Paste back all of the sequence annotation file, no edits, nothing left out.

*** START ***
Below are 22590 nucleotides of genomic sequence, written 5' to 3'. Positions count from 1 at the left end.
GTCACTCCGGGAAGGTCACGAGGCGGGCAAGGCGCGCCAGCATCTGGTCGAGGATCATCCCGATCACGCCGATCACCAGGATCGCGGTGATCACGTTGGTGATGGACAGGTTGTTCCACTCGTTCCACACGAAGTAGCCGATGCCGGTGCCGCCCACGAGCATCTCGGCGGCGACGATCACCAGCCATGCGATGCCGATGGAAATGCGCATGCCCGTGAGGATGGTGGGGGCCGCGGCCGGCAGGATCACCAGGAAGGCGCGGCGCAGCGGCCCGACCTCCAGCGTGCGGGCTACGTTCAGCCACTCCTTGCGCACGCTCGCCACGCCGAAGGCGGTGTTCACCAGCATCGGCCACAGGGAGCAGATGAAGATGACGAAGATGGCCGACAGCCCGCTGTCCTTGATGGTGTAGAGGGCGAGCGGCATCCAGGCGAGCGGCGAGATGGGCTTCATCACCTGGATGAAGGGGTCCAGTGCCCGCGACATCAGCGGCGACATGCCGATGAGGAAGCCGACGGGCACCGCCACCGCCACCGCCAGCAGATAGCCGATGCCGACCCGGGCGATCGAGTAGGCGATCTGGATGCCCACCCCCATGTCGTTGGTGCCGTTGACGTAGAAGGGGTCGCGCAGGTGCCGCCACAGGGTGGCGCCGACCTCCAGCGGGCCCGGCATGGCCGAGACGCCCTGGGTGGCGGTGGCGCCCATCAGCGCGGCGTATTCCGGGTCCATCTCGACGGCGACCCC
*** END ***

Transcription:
Below are 22590 nucleotides of genomic sequence, written 5' to 3'. Positions count from 1 at the left end.
GTCACTCCGGGAAGGTCACGAGGCGGGCAAGGCGCGCCAGCATCTGGTCGAGGATCATCCCGATCACGCCGATCACCAGGATCGCGGTGATCACGTTGGTGATGGACAGGTTGTTCCACTCGTTCCACACGAAGTAGCCGATGCCGGTGCCGCCCACGAGCATCTCGGCGGCGACGATCACCAGCCATGCGATGCCGATGGAAATGCGCATGCCCGTGAGGATGGTGGGGGCCGCGGCCGGCAGGATCACCAGGAAGGCGCGGCGCAGCGGCCCGACCTCCAGCGTGCGGGCTACGTTCAGCCACTCCTTGCGCACGCTCGCCACGCCGAAGGCGGTGTTCACCAGCATCGGCCACAGGGAGCAGATGAAGATGACGAAGATGGCCGACAGCCCGCTGTCCTTGATGGTGTAGAGGGCGAGCGGCATCCAGGCGAGCGGCGAGATGGGCTTCATCACCTGGATGAAGGGGTCCAGTGCCCGCGACATCAGCGGCGACATGCCGATGAGGAAGCCGACGGGCACCGCCACCGCCACCGCCAGCAGATAGCCGATGCCGACCCGGGCGATCGAGTAGGCGATCTGGATGCCCACCCCCATGTCGTTGGTGCCGTTGACGTAGAAGGGGTCGCGCAGGTGCCGCCACAGGGTGGCGCCGACCTCCAGCGGGCCCGGCATGGCCGAGACGCCCTGGGTGGCGGTGGCGCCCATCAGCGCGGCGTATTCCGGGTCCATCTCGACGGCGACCCC